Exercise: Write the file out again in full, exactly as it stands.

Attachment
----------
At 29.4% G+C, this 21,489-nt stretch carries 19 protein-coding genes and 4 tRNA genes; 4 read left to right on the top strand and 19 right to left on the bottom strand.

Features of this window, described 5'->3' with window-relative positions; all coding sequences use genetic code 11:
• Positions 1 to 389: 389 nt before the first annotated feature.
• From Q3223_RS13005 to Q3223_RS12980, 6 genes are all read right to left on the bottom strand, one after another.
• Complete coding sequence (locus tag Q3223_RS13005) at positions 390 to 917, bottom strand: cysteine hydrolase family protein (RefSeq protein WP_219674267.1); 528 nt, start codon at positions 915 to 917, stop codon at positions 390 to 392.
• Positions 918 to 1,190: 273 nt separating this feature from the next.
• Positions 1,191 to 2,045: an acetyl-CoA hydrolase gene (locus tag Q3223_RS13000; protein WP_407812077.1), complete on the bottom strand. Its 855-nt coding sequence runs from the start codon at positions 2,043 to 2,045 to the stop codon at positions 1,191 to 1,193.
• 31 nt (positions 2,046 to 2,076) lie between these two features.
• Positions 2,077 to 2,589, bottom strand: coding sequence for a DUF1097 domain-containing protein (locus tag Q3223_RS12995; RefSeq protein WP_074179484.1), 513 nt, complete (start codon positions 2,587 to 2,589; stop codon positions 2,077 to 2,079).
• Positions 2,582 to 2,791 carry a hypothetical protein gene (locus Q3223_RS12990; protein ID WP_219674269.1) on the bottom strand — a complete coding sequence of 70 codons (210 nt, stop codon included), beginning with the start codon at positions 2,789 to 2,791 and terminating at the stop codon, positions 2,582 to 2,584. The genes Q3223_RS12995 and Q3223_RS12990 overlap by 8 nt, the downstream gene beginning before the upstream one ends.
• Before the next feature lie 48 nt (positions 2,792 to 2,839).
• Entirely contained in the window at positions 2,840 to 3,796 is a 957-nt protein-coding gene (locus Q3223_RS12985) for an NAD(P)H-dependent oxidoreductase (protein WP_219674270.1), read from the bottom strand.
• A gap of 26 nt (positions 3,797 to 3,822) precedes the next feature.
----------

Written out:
At 29.4% G+C, this 21,489-nt stretch carries 19 protein-coding genes and 4 tRNA genes; 4 read left to right on the top strand and 19 right to left on the bottom strand.

Features of this window, described 5'->3' with window-relative positions; all coding sequences use genetic code 11:
• Positions 1 to 389: 389 nt before the first annotated feature.
• From Q3223_RS13005 to Q3223_RS12980, 6 genes are all read right to left on the bottom strand, one after another.
• Complete coding sequence (locus tag Q3223_RS13005) at positions 390 to 917, bottom strand: cysteine hydrolase family protein (RefSeq protein WP_219674267.1); 528 nt, start codon at positions 915 to 917, stop codon at positions 390 to 392.
• Positions 918 to 1,190: 273 nt separating this feature from the next.
• Positions 1,191 to 2,045: an acetyl-CoA hydrolase gene (locus tag Q3223_RS13000; protein WP_407812077.1), complete on the bottom strand. Its 855-nt coding sequence runs from the start codon at positions 2,043 to 2,045 to the stop codon at positions 1,191 to 1,193.
• 31 nt (positions 2,046 to 2,076) lie between these two features.
• Positions 2,077 to 2,589, bottom strand: coding sequence for a DUF1097 domain-containing protein (locus tag Q3223_RS12995; RefSeq protein WP_074179484.1), 513 nt, complete (start codon positions 2,587 to 2,589; stop codon positions 2,077 to 2,079).
• Positions 2,582 to 2,791 carry a hypothetical protein gene (locus Q3223_RS12990; protein ID WP_219674269.1) on the bottom strand — a complete coding sequence of 70 codons (210 nt, stop codon included), beginning with the start codon at positions 2,789 to 2,791 and terminating at the stop codon, positions 2,582 to 2,584. The genes Q3223_RS12995 and Q3223_RS12990 overlap by 8 nt, the downstream gene beginning before the upstream one ends.
• Before the next feature lie 48 nt (positions 2,792 to 2,839).
• Entirely contained in the window at positions 2,840 to 3,796 is a 957-nt protein-coding gene (locus Q3223_RS12985) for an NAD(P)H-dependent oxidoreductase (protein WP_219674270.1), read from the bottom strand.
• A gap of 26 nt (positions 3,797 to 3,822) precedes the next feature.